When the dog returned to active duty at Sea-Tac International exactly a month later, Seth was close to ecstatic. Not only had Common Senses returned his dog, they had re-certified him for another year of intense airport security. It was a joy to watch him work again, Seth told me, but there was something missing, some element of self-initiating behavior. The warning barks had stopped, and it was as though Jackson was finally responding within authorized limits. That is, until the routine check of Delta Flight 84 on the afternoon of December 7th.

Seth called on his cell from the empty aircraft saying he couldn't get Jackson to leave. All commands had failed, and the dog was planted in utter defiance refusing to move from the cockpit. At first he sat at the entrance as if deciding whether it was worth this abject refusal to obey his handler. Then, with one tentative paw he moved forward. He sat directly between the captain's and first officer's seats and looked straight ahead as if studying the cluster of instruments in front of him. For several moments he didn't move. Then the ruff over his shoulders began to bristle, and he let out a long, low whine.

"It's over," I heard Seth say. "They're going to pull Jackson from service, and I can't do a damn thing about it."

"Not so fast, Seth," I said. "He was right on the last two. My God, if he's right on this, it could take down an airliner." Jackson's whine pierced the miles between us, and I could sense his pitiful awareness. I couldn't bring an end to the conversation, yet I didn't know what to say. The whine became a cry, a tremulous call to do something. I held the phone below my ear and started to shiver.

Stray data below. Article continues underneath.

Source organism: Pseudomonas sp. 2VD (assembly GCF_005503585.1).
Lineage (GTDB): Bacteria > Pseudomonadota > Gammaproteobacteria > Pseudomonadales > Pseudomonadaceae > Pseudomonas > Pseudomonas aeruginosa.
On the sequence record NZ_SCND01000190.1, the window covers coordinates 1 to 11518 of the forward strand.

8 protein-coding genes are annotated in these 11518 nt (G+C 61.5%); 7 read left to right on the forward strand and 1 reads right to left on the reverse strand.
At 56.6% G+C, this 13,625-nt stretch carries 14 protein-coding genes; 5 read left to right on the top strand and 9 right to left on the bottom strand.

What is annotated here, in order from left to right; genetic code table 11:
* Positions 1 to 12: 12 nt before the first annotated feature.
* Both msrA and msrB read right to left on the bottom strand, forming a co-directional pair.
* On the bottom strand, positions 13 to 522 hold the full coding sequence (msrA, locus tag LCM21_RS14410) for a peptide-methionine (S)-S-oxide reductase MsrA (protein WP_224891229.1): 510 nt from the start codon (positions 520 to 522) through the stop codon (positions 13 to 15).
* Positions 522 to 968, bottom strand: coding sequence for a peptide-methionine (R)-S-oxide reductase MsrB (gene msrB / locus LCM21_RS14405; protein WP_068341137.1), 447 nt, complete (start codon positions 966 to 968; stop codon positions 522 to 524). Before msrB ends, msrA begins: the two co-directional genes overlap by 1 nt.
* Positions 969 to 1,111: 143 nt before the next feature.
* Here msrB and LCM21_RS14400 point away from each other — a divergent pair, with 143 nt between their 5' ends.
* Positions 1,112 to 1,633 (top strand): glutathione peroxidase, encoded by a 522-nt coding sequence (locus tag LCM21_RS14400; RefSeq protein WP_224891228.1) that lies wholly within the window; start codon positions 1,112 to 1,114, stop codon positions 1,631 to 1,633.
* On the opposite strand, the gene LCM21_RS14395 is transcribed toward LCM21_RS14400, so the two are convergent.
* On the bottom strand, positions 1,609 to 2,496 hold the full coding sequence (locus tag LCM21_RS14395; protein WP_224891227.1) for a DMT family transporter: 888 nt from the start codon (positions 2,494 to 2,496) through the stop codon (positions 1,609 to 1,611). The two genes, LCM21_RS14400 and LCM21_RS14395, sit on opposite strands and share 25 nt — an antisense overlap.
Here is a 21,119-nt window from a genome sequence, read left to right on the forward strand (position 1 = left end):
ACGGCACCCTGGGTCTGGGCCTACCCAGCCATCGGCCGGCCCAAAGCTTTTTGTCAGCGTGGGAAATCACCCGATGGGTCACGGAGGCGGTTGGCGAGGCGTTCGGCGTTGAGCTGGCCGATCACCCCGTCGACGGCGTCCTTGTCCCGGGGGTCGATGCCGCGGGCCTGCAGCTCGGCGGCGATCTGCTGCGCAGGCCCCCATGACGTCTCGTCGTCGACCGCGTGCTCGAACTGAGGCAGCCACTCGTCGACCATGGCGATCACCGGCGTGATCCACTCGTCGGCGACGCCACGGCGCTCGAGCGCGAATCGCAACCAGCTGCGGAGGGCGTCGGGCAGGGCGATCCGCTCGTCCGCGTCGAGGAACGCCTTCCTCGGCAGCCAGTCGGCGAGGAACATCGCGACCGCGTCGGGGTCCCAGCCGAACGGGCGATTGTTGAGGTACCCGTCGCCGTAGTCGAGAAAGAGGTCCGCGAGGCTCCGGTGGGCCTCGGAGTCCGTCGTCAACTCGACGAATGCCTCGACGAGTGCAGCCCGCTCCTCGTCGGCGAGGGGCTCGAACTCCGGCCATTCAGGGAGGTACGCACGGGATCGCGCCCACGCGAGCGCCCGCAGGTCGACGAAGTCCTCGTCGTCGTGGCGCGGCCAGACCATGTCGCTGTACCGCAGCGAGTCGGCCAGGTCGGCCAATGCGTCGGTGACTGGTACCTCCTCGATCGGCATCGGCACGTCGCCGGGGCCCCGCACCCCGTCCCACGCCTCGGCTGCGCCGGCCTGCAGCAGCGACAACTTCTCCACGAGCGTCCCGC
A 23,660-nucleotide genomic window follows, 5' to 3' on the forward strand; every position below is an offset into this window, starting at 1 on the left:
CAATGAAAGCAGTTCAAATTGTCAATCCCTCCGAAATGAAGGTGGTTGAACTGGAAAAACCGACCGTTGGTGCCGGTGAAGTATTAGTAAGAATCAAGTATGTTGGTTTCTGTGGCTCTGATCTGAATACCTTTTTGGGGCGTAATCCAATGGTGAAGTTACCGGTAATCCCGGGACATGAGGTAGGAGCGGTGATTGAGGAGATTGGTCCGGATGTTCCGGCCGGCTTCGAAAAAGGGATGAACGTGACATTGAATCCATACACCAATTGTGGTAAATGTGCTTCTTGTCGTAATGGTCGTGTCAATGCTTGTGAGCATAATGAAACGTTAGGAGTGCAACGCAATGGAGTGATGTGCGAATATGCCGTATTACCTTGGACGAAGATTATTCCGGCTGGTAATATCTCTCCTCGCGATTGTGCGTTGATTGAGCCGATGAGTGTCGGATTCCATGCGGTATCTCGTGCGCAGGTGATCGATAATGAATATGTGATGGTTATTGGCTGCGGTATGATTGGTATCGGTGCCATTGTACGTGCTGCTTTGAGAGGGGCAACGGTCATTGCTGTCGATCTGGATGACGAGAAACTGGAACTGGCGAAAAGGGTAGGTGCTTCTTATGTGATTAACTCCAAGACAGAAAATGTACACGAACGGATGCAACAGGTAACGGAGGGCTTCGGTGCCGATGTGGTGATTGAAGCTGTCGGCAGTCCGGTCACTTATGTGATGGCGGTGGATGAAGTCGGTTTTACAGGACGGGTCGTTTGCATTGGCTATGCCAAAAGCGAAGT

"Get him out of there, Seth. Give him the command to let go. He's made his call, and if you don't release him he's damn well going to fold."


December 9, 2023: I tried to get a hold of Seth again this morning. After what he told me yesterday after he found Jackson's collar in the road, I reported the dog as missing. I wonder if I should go try to find him. But there's too much to do.

We got a freak snowstorm yesterday, the kind that puts Seattle into a panic. Temperatures dropped below freezing, planes were delayed, people stood in lines everywhere. The dogs seemed to lose their tempo too. You know, that inborn sense of time they have-well, they just seemed adrift, smelling the air currents for stability in the form of rain. I kept calling Seth, asking him for any updates.

"He's gone," is all he would say.

Finally, about three in the afternoon he called me and asked if I'd reported the incident in the cockpit of Delta's Flight 84. I told him not to think about that right now, that he'd lost his dog, his partner after a particularly bad episode.

"What do you mean, episode?" he asked. "You still don't want to believe the dog, do you? You believed though when you heard him crying. Then you thought better of it. Now, you're coming back around. I know. I've been through it too."